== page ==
We arrived in Cherbourg, France, the day after Saint-Malo and our day trip to the tidal island of Mont Saint-Michel and the medieval walled city of Dinan. Cherbourg’s big claim to fame was that it was the first stop after leaving Southampton, England, made by the RMS Titanic. The RMS Titanic struck an iceberg at 23:40 hours on April 14, and succumbed to the resulting damage by disappearing beneath the icy Atlantic waves some two hours and forty minutes later, breaking apart and heading to the bottom at 02:20 hours on April 15. The year was 1912—just one week shy of 100 years from when our ship passed over the Titanic’s watery grave at 02:00 hours on the morning of April 8 as we made our way from Bermuda to Saint-Malo. For more on that tragic day, read this article on the Sinking of the RMS Titanic.
But the RMS Titanic was not our only brush with historical tragedy this trip. A far worse loss of life occurred on the night of June 5 and throughout the day of June 6, 1944. The location of this tragedy was along a 62-mile strip of sand and cliffs lining the beaches of Normandy, France.
No trip to Normandy is complete without a pilgrimage to the beaches that took the brunt of the great D-Day Invasion of World War II. There were five invasion beaches in all stretching over a 62-mile front—Juno (Canadian and United Kingdom Forces), Gold (United Kingdom), Sword (United Kingdom and Free French Forces), Utah (United States) and (most infamously) Omaha (United States).
Omaha Beach was very nearly a disaster with a total of 3,000 casualties and 1,200 dead—many occurring within just minutes of arrival. Invasion personnel were pinned down by unexpectedly heavy German resistance even before making it out of the icy waters of the pounding surf. At one point early into the invasion, General Omar Bradley seriously contemplated evacuating what remained of his devastated forces, and Field Marshal Bernard Montgomery considered diverting elements of V Corp from Gold Beach to assist. Fortunately, U.S. Forces finally managed to break through the German defenders, eventually linking up with forces from other beaches as well as paratroopers and glider assault forces that hand landed behind enemy lines the night before.
Total casualties of Allied troops that day among the five beaches and the airborne troops who preceded the invasion numbered around 10,000, of which approximately 2,500 were killed. German forces suffered an estimated 9,000 casualties. U.S. losses alone were 1,465 killed out of a total of 6,603 casualties.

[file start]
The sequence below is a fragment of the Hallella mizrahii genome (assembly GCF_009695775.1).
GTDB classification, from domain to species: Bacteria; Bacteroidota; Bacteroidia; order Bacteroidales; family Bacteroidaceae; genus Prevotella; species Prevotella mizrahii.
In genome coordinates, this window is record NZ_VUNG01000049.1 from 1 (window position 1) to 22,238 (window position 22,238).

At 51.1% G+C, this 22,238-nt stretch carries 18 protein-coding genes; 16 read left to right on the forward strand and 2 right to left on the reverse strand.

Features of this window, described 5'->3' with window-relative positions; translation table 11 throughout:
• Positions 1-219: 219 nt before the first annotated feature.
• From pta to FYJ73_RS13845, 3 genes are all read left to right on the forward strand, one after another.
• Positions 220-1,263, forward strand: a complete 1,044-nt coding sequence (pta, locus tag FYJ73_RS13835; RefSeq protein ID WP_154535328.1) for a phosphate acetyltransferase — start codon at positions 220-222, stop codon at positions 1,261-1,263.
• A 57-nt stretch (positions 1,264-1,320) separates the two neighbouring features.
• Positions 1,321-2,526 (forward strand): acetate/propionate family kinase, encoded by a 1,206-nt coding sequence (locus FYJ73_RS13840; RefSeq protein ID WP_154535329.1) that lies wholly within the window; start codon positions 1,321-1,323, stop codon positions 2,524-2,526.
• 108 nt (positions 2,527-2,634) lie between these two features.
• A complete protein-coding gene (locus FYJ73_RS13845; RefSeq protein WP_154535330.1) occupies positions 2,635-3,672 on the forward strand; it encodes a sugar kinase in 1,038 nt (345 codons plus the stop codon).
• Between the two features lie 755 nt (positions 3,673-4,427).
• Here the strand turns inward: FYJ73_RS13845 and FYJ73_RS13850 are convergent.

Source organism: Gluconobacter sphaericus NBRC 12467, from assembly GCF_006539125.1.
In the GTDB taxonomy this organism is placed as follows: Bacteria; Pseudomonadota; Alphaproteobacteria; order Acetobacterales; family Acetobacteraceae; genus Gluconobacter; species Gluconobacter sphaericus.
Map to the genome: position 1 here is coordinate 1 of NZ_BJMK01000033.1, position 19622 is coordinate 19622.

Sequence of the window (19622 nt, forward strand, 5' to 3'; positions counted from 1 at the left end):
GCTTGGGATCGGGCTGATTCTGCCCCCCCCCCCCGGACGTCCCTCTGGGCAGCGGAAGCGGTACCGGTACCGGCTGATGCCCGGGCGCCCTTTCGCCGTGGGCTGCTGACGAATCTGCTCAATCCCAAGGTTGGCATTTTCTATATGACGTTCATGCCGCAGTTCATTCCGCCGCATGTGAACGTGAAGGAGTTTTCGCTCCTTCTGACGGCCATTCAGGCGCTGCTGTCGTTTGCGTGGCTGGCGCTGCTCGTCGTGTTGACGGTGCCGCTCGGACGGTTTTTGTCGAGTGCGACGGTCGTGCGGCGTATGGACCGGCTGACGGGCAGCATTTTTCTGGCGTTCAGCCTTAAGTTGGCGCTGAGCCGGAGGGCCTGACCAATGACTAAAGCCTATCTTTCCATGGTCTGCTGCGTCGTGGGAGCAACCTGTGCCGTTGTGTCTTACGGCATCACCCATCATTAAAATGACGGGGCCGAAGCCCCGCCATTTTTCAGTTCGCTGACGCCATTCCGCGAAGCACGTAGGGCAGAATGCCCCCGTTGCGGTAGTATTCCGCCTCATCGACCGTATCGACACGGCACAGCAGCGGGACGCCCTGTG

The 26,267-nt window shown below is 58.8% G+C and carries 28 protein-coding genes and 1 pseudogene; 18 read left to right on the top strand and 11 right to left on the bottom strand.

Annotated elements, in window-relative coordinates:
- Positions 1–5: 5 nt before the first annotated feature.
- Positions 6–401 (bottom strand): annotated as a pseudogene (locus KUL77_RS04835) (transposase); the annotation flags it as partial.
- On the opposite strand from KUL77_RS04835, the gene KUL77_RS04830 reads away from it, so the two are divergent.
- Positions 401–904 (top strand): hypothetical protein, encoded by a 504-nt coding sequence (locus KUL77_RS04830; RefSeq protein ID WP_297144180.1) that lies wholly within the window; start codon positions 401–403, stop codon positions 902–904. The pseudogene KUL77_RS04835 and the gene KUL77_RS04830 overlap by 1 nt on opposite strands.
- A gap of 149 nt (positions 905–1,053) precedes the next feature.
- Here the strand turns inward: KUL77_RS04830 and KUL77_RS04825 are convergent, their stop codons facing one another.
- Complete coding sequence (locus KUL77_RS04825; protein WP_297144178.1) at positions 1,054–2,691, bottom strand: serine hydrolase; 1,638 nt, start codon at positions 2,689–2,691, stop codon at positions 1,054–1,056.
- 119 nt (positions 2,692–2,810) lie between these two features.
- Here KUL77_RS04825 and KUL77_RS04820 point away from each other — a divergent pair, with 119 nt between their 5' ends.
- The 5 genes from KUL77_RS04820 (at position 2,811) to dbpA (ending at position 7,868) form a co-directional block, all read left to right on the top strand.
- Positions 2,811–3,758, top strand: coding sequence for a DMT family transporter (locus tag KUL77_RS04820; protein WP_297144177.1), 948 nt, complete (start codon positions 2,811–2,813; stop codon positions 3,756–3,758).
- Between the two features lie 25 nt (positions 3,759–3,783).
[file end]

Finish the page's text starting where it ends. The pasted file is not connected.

Over the month following the initial invasion nearly 30,000 Americans lost their lives liberating Normandy. After the war relatives of the deceased were given the option of having the remains of their kin shipped home or left in the country in which they fell. In an expression of gratitude for these sacrifices, France ceded to the United States 172.5 acres for the Normandy American Cemetery and Memorial. Today all but one of the 9,387 grave sites contains the remains of a member of the U.S. military who died in World War II. The exception is one lone combatant from World War I. That would be Quentin Roosevelt, who was transferred to the Normandy American Cemetery and Memorial to lie beside his brother, Brigadier General Theodore Roosevelt, Jr., who led the Utah Beach Invasion and who died of a massive heart attack just thirty-six days later.
Further inland elements of the U.S. Army 82nd Airborne were having their own problems with Mission Boston. The paratroopers of the 505th Infantry Regiment missed their landing zone and wound up drifting into the town of Sainte-Mère-Église. In one particularly famous incident that night, Private John Steele‘s parachute became snagged on the town church, leaving him dangling above the ground to witness the carnage as several of his fellow paratroopers were gunned during their descent into the central square. Private Steele survived by going limp and feigning death. Eventually, the Germans brought him down and took him prisoner.
As you peruse the photographs below, you will see that Private Steele’s predicament is commemorated even to this day with a mannequin in full combat gear dangling by parachute from the town church. Take a close look at the church stained glass windows as well. You’ll see references to the 82nd Airborne and images of paratroopers.
One final location you’ll find pictured below is Pointe du Hoc. Pointe du Hoc is infamous as one of the more needless tragedies of the D-Day Invasion. Nearly everything that could go wrong with this operation did go wrong, not least of which was that the mission was to capture large gun emplacements that weren’t there. Though the concrete casements were still in place, the 155mm canon had been relocated about a mile away. The photograph overlooking Utah Beach through a slit of concrete was taken from inside the German Command Bunker at Pointe du Hoc.